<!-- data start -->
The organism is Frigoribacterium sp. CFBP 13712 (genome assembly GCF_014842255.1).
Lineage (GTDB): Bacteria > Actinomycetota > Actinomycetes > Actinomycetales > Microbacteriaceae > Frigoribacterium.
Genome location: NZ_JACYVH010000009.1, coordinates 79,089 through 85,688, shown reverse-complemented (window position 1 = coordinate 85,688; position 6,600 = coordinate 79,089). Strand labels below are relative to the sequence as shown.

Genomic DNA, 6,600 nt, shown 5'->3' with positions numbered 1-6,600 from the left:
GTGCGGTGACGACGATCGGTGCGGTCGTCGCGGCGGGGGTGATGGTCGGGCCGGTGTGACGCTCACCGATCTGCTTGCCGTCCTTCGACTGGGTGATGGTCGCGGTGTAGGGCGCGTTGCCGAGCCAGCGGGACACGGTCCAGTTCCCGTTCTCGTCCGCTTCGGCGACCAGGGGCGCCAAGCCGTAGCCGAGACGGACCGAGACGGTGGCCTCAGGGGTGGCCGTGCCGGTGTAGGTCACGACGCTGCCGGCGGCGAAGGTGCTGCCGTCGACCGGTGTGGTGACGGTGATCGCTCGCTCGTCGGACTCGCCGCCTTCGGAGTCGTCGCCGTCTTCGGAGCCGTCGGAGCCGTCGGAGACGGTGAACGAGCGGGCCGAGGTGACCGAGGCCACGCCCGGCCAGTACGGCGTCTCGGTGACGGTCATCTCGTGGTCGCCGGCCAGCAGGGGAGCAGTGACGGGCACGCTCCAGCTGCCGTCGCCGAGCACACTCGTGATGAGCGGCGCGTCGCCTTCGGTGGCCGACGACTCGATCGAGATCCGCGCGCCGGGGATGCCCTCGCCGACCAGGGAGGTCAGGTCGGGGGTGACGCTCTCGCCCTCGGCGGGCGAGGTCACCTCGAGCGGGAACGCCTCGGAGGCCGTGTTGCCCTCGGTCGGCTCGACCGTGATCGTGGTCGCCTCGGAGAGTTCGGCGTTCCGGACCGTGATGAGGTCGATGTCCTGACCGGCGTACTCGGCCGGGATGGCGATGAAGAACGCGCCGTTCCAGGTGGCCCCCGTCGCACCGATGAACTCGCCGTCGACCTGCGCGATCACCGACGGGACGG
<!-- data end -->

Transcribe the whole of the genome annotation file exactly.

The organism is Frigoribacterium sp. CFBP 13712 (genome assembly GCF_014842255.1).
Lineage (GTDB): Bacteria > Actinomycetota > Actinomycetes > Actinomycetales > Microbacteriaceae > Frigoribacterium.
Genome location: NZ_JACYVH010000009.1, coordinates 79,089 through 85,688, shown reverse-complemented (window position 1 = coordinate 85,688; position 6,600 = coordinate 79,089). Strand labels below are relative to the sequence as shown.

Genomic DNA, 6,600 nt, shown 5'->3' with positions numbered 1-6,600 from the left:
GTGCGGTGACGACGATCGGTGCGGTCGTCGCGGCGGGGGTGATGGTCGGGCCGGTGTGACGCTCACCGATCTGCTTGCCGTCCTTCGACTGGGTGATGGTCGCGGTGTAGGGCGCGTTGCCGAGCCAGCGGGACACGGTCCAGTTCCCGTTCTCGTCCGCTTCGGCGACCAGGGGCGCCAAGCCGTAGCCGAGACGGACCGAGACGGTGGCCTCAGGGGTGGCCGTGCCGGTGTAGGTCACGACGCTGCCGGCGGCGAAGGTGCTGCCGTCGACCGGTGTGGTGACGGTGATCGCTCGCTCGTCGGACTCGCCGCCTTCGGAGTCGTCGCCGTCTTCGGAGCCGTCGGAGCCGTCGGAGACGGTGAACGAGCGGGCCGAGGTGACCGAGGCCACGCCCGGCCAGTACGGCGTCTCGGTGACGGTCATCTCGTGGTCGCCGGCCAGCAGGGGAGCAGTGACGGGCACGCTCCAGCTGCCGTCGCCGAGCACACTCGTGATGAGCGGCGCGTCGCCTTCGGTGGCCGACGACTCGATCGAGATCCGCGCGCCGGGGATGCCCTCGCCGACCAGGGAGGTCAGGTCGGGGGTGACGCTCTCGCCCTCGGCGGGCGAGGTCACCTCGAGCGGGAACGCCTCGGAGGCCGTGTTGCCCTCGGTCGGCTCGACCGTGATCGTGGTCGCCTCGGAGAGTTCGGCGTTCCGGACCGTGATGAGGTCGATGTCCTGACCGGCGTACTCGGCCGGGATGGCGATGAAGAACGCGCCGTTCCAGGTGGCCCCCGTCGCACCGATGAACTCGCCGTCGACCTGCGCGATCACCGACGGGACGG